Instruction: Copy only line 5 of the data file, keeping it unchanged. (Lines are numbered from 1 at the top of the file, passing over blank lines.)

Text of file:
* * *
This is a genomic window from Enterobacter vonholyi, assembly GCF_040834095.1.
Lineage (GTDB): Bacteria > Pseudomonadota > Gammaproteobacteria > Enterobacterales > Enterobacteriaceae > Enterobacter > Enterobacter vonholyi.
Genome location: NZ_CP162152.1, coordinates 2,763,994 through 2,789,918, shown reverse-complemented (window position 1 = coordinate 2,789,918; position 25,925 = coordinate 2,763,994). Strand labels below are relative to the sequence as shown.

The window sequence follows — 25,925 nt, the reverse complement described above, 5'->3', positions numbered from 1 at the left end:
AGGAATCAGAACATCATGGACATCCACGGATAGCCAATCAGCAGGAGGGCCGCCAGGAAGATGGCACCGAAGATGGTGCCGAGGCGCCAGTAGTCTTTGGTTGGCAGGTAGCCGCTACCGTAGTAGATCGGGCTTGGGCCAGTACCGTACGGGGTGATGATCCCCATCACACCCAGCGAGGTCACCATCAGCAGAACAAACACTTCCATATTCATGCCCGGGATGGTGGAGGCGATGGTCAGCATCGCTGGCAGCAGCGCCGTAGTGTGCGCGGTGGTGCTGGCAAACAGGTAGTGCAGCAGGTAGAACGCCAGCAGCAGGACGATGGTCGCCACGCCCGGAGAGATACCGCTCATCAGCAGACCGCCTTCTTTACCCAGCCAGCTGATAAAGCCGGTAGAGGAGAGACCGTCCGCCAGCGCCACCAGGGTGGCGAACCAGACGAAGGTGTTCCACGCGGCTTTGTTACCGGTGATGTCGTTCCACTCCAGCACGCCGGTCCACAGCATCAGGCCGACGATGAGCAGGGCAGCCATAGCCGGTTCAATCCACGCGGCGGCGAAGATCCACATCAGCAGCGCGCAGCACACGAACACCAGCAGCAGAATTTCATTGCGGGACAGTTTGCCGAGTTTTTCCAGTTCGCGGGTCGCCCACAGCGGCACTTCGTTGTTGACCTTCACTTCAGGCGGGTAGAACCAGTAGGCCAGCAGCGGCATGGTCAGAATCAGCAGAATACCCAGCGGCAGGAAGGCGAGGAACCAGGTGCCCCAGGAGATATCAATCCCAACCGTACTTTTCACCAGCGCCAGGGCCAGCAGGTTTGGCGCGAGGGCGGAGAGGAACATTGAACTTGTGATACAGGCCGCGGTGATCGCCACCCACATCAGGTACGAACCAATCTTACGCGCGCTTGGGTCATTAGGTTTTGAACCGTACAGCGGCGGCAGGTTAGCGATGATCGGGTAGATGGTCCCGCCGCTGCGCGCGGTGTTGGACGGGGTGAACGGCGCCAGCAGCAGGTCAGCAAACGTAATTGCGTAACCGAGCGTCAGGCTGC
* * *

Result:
AGGAATCAGAACATCATGGACATCCACGGATAGCCAATCAGCAGGAGGGCCGCCAGGAAGATGGCACCGAAGATGGTGCCGAGGCGCCAGTAGTCTTTGGTTGGCAGGTAGCCGCTACCGTAGTAGATCGGGCTTGGGCCAGTACCGTACGGGGTGATGATCCCCATCACACCCAGCGAGGTCACCATCAGCAGAACAAACACTTCCATATTCATGCCCGGGATGGTGGAGGCGATGGTCAGCATCGCTGGCAGCAGCGCCGTAGTGTGCGCGGTGGTGCTGGCAAACAGGTAGTGCAGCAGGTAGAACGCCAGCAGCAGGACGATGGTCGCCACGCCCGGAGAGATACCGCTCATCAGCAGACCGCCTTCTTTACCCAGCCAGCTGATAAAGCCGGTAGAGGAGAGACCGTCCGCCAGCGCCACCAGGGTGGCGAACCAGACGAAGGTGTTCCACGCGGCTTTGTTACCGGTGATGTCGTTCCACTCCAGCACGCCGGTCCACAGCATCAGGCCGACGATGAGCAGGGCAGCCATAGCCGGTTCAATCCACGCGGCGGCGAAGATCCACATCAGCAGCGCGCAGCACACGAACACCAGCAGCAGAATTTCATTGCGGGACAGTTTGCCGAGTTTTTCCAGTTCGCGGGTCGCCCACAGCGGCACTTCGTTGTTGACCTTCACTTCAGGCGGGTAGAACCAGTAGGCCAGCAGCGGCATGGTCAGAATCAGCAGAATACCCAGCGGCAGGAAGGCGAGGAACCAGGTGCCCCAGGAGATATCAATCCCAACCGTACTTTTCACCAGCGCCAGGGCCAGCAGGTTTGGCGCGAGGGCGGAGAGGAACATTGAACTTGTGATACAGGCCGCGGTGATCGCCACCCACATCAGGTACGAACCAATCTTACGCGCGCTTGGGTCATTAGGTTTTGAACCGTACAGCGGCGGCAGGTTAGCGATGATCGGGTAGATGGTCCCGCCGCTGCGCGCGGTGTTGGACGGGGTGAACGGCGCCAGCAGCAGGTCAGCAAACGTAATTGCGTAACCGAGCGTCAGGCTGC